However, the union is concerned about increased funding to the Migrant Workers Support Program without measures to ensure practices are in keeping with the ILO’s Decent Work Guidelines for the Agri-Food Sector. While the current support program is supposed to help educate workers about their labour rights, the first and most fundamental labour right – freedom of association – is missing in said education. Migrant workers must know that they have a right to organize and form unions, and any support that does not explicitly educate them about this fact is inadequate. Any reference to labour rights must begin with freedom of association, as per the ILO.

Union representation ensures workplace safety

The report offers recommendations for strengthening enforcement of existing regulations, such as increasing unannounced inspections. While this is important, unionized workplaces are the best guarantee of workplace safety. The best way to prevent unsafe and exploitative work environments is to provide migrant workers access to the same collective bargaining rights as other Canadian workers.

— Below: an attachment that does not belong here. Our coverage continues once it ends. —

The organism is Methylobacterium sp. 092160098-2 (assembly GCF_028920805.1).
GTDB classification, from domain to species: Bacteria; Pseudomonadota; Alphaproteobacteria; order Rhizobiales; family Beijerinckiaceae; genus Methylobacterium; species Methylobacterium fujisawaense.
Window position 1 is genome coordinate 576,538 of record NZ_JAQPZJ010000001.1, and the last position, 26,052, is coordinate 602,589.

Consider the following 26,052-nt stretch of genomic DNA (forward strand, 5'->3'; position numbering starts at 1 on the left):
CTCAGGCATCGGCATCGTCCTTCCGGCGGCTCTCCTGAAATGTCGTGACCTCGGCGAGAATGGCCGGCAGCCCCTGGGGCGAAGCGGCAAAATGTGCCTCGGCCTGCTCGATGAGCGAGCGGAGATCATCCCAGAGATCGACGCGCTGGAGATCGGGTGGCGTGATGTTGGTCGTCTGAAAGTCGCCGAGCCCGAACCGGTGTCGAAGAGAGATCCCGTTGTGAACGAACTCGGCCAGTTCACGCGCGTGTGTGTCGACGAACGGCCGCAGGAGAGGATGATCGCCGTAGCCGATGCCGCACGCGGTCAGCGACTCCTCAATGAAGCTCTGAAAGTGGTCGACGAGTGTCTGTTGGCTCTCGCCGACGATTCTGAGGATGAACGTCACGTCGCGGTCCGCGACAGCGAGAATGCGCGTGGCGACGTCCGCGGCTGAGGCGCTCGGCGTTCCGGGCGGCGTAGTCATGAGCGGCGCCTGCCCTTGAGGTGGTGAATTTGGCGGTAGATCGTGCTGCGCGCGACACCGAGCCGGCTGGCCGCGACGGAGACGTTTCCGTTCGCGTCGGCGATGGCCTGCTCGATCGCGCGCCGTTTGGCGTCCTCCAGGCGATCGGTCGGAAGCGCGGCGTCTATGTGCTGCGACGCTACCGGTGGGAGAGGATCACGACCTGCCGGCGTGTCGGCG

In brief, while UFCW believes that many of the Senate recommendations are potentially promising changes, reform must be implemented in a way that incorporates the guidelines set forth by the International Labour Organization. The Canadian government must ensure that migrant workers have true labour rights: freedom of association is fundamental to every Canadian worker, and migrant workers must be included in this.


UFCW Canada (the United Food and Commercial Workers Union) represents more than 250,000 members across Canada working in every sector of the food industry from field to table. For over three decades, UFCW Canada has been the leading voice and advocate for domestic and migrant agricultural workers.


Derek Johnstone
Special Assistant to the National President, UFCW Canada